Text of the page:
Research-Based Stress Conditions
The earliest studies on stress were performed by Hans Selye, who measured the physiological responses of animals to external pressures, such as heat and cold, prolonged restraint, and surgical procedures, then extrapolated from these studies to human beings.(3)  Subsequent studies of stress in humans established the view that stress is caused by distinct, measureable life stressors, and further, that these life stressors can be ranked by the median degree of stress they produce.  This led to the Holmes and Rahe Stress Scale below.(4)

Social Readjustment Rating Scale by Holmes and Rahe

Life Stressor


Death of spouse






Death of a close family member


Personal injury or illness


Dismissal from work




How does stress affect us?
When we are under stress, our body goes into a “fight or flight” response and the sympathetic nervous system releases hormones.  Increased amounts of cortisol in the blood causes suppression of our immune system and can be indirectly linked to HBP, heart disease and stroke.  Stress has been associated with anxiety and depression, sleep disorders, irritable bowel syndrome and many other diseases.  When stress becomes chronic the suppressed immune system can allow infections and cancer to invade our body, which can lead to disease and death.
More recently, it has been argued that external circumstances do not have any intrinsic capacity to produce stress, but instead their effect is mediated by the individual's perceptions, capacities, and understanding.  The health realization/innate health model of stress is founded on the idea that stress does not necessarily follow the presence of a potential stressor.  This model focuses on the nature of thought, stating that it is ultimately a person's thought processes that determine the response to potentially stressful external circumstances.  In this model, stress results from appraising oneself and one's circumstances through a mental filter of insecurity and negativity, whereas a feeling of well-being results from approaching the world with a "quiet mind," "inner wisdom," and "common sense".(5)

Research-Based Implications for Massage Therapists
In a pilot Randomized Controlled Trial conducted on Registered Nurses, researchers showed that Chinese massage techniques reduced occupational stress. (14)  A study conducted on 147 patients suffering from anxiety, depression and chronic stress showed that therapeutic touch reduced symptoms of pain, panic, anger, fear and sleep disorders. (14)  In a recent study massage was reported to have a positive effect on cancer patients suffering from stress associated with their illness. (11)  Participants included 1290 cancer patients and 12 licensed massage therapists. Three variations of massage (selected mainly by the patients) were used:  Swedish, light touch, and foot massage. The main outcome measures were data from symptom cards collected by independent observers that were recorded before and after the first session of massage.  The largest effect of massage therapy may be on the reduction of trait anxiety and depression, with a course of treatment providing benefits similar in magnitude to those of psychotherapy.  Symptom scores declined in severity by approximately 50%.  Swedish and light touch massage were found to be superior to foot massage. According to the article, practitioners need to be aware of the following special situations with cancer patients:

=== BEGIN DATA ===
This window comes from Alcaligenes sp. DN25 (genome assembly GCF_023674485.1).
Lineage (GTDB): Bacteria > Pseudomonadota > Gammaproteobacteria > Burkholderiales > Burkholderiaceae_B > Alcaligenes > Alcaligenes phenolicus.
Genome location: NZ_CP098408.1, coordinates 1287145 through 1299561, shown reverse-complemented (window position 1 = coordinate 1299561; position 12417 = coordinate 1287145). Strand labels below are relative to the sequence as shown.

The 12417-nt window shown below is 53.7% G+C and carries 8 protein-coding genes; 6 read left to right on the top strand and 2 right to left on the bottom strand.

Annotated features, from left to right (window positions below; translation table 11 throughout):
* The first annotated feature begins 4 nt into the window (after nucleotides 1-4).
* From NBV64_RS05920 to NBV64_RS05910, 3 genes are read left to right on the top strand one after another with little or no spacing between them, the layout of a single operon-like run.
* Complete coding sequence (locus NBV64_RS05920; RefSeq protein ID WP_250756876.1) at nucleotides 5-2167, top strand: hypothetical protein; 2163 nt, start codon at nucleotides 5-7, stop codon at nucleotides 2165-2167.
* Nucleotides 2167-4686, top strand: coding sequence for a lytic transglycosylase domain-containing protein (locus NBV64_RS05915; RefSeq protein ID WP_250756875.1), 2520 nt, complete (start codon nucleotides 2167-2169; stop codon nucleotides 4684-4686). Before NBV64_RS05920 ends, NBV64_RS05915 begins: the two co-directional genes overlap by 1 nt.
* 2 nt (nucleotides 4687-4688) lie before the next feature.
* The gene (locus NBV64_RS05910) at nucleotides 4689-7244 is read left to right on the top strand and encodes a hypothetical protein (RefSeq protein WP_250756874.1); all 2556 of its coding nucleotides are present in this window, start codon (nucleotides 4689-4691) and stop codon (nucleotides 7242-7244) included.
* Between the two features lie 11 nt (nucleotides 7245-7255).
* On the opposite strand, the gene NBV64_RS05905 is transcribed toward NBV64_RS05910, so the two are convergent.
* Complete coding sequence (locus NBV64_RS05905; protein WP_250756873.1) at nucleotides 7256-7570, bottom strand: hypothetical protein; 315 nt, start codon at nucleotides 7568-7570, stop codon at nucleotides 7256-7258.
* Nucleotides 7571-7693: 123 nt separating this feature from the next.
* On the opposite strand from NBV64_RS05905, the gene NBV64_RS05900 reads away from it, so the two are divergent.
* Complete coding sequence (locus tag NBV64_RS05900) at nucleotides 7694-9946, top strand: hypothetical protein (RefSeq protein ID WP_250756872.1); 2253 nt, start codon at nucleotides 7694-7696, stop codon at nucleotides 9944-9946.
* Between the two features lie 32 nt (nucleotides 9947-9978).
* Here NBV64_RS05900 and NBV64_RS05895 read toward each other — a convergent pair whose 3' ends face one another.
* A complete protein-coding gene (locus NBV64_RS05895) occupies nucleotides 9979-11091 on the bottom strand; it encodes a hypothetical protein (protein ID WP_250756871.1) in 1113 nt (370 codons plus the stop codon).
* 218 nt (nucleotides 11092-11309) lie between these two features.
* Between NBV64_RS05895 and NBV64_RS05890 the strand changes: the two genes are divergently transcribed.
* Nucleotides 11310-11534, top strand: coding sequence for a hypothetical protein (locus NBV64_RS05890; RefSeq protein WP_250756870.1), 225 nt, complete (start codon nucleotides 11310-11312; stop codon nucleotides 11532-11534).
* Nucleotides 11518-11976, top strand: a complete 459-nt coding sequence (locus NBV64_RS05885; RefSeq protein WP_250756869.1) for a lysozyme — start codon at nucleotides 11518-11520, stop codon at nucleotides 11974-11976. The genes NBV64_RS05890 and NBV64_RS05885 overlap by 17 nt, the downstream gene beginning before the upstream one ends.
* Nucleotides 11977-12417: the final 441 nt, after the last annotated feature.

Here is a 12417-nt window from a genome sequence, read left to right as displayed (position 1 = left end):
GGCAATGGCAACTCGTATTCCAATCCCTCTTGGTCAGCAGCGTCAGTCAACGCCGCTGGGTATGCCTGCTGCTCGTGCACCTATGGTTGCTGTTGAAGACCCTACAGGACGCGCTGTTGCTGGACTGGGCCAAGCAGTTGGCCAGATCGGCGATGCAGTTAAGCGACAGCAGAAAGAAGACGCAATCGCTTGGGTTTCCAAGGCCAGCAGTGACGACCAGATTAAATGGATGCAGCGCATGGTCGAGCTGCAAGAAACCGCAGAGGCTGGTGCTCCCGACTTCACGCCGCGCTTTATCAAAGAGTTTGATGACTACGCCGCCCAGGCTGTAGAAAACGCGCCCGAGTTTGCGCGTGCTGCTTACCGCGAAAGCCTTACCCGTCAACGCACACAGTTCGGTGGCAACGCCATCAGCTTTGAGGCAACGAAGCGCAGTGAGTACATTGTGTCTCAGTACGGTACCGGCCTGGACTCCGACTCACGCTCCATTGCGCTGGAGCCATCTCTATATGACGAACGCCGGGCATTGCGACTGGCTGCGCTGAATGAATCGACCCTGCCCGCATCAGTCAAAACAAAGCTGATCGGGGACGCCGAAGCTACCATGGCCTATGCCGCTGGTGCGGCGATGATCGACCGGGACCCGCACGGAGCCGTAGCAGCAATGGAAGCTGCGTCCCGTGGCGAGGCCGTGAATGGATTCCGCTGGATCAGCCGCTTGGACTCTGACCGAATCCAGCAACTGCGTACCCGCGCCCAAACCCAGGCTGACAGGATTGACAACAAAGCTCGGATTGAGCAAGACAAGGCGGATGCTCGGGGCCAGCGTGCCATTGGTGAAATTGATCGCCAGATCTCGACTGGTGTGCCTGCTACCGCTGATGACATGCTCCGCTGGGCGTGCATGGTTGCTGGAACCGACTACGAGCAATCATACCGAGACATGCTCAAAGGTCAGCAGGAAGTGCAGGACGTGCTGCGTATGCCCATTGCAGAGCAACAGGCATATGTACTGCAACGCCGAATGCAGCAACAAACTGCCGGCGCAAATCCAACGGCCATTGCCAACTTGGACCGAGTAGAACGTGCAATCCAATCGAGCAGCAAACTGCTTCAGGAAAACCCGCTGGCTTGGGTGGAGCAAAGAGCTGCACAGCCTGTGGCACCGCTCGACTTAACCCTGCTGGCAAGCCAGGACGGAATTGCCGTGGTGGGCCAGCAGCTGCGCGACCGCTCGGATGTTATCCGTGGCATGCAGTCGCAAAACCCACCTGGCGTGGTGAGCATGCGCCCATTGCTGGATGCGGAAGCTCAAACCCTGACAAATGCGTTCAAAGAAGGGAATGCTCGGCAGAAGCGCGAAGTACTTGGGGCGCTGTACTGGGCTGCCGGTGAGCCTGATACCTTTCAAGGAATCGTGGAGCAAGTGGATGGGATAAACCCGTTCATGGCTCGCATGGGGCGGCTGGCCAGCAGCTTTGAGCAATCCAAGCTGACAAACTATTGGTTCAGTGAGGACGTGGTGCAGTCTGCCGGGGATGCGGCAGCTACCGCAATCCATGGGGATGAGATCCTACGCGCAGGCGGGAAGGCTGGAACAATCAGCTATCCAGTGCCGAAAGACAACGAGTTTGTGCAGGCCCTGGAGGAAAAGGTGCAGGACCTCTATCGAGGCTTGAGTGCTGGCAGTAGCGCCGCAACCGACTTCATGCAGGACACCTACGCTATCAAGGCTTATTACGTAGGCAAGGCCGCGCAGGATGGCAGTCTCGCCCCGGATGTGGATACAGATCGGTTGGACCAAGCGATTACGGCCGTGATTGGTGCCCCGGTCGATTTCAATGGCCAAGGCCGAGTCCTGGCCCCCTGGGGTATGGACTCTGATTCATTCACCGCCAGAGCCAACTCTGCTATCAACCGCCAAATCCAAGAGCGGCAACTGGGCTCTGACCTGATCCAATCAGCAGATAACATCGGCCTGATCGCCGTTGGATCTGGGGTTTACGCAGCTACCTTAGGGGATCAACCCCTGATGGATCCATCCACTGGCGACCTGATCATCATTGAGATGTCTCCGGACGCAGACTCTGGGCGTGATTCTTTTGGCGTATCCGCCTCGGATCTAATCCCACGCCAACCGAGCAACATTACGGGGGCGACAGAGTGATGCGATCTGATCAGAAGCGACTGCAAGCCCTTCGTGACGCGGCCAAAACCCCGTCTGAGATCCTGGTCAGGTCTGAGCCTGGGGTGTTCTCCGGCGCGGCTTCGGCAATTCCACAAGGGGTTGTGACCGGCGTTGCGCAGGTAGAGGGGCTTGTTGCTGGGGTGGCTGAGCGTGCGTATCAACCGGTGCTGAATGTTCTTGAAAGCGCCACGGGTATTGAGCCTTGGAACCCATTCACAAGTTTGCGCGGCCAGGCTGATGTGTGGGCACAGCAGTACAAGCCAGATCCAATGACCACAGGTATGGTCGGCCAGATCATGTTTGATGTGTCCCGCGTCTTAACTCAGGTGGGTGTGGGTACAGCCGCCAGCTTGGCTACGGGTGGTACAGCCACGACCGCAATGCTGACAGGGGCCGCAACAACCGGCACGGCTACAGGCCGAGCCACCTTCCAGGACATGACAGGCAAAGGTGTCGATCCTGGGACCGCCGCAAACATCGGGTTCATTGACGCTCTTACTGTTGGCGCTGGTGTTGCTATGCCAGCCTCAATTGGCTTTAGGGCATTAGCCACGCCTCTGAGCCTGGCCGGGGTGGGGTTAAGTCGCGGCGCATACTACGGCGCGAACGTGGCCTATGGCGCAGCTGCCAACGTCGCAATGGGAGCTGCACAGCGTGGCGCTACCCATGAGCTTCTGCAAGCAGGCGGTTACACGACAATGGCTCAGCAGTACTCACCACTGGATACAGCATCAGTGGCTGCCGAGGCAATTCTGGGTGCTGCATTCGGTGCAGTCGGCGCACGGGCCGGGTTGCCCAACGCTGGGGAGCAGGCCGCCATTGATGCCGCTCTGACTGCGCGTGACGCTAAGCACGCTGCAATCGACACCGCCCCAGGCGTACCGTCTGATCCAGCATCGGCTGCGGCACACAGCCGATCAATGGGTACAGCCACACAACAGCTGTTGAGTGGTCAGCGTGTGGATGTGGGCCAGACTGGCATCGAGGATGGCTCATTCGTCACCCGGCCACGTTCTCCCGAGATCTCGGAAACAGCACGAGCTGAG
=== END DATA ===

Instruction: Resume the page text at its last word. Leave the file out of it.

• Coagulation disorders, complicated by bruising and internal hemorrhage including Low platelet count and medications like coumadin, acetylsalicylic acid, and heparin.
  • Metastases to bone, complicated by fracture.
  • Open wounds or radiation dermatitis, complicated by pain and infection.

In these situations, therapists should avoid massaging over bone fractures and open wounds and lighten up the pressure so that bruising will not occur in patients with coagulation disorders.  There is no evidence to suggest that massage can spread cancer, but avoiding direct pressure over a tumor is a sensible precaution. (11) A recent prospective randomized trial completed by the department of radiation oncology and the Canadian Touch Research Centre in Montreal evaluated the effects of massage therapy on anxiety levels in patients undergoing radiation therapy.  In a 6-month period, 100 patients undergoing radiation therapy were randomly assigned to either massage sessions or control sessions. The massage group received a 15-minute massage session before radiotherapy over 10 consecutive days. The control group did not receive massage.  The State–Trait Anxiety Inventory and a Visual Analog Scale were used to evaluate both groups.  Following massage, anxiety scores in the patients were significantly reduced (by 43%) as compared with pre-massage scores.  In both groups, patients experienced an average 20% reduction in anxiety between the first and the last radiotherapy session, but that result did not reach statistical significance.  The massage therapy was associated with an immediate significant decrease in anxiety scores before radiotherapy (procedural anxiety). (16)  The most recent publication of a randomized controlled trial of massage for cancer patients is a multicentre study from four U.K. cancer centers and a hospice 15. A total of 288 cancer patients, referred to complementary therapy services for clinical anxiety or depression, or both, were allocated randomly to a course of aromatherapy massage or to usual supportive care alone. Reduction in anxiety and depression was significant at 2 weeks after the intervention, but not at 6 weeks. The authors concluded that aromatherapy massage is an effective therapeutic option for the short-term management of mild-to-moderate anxiety and depression in patients with cancer. (15)

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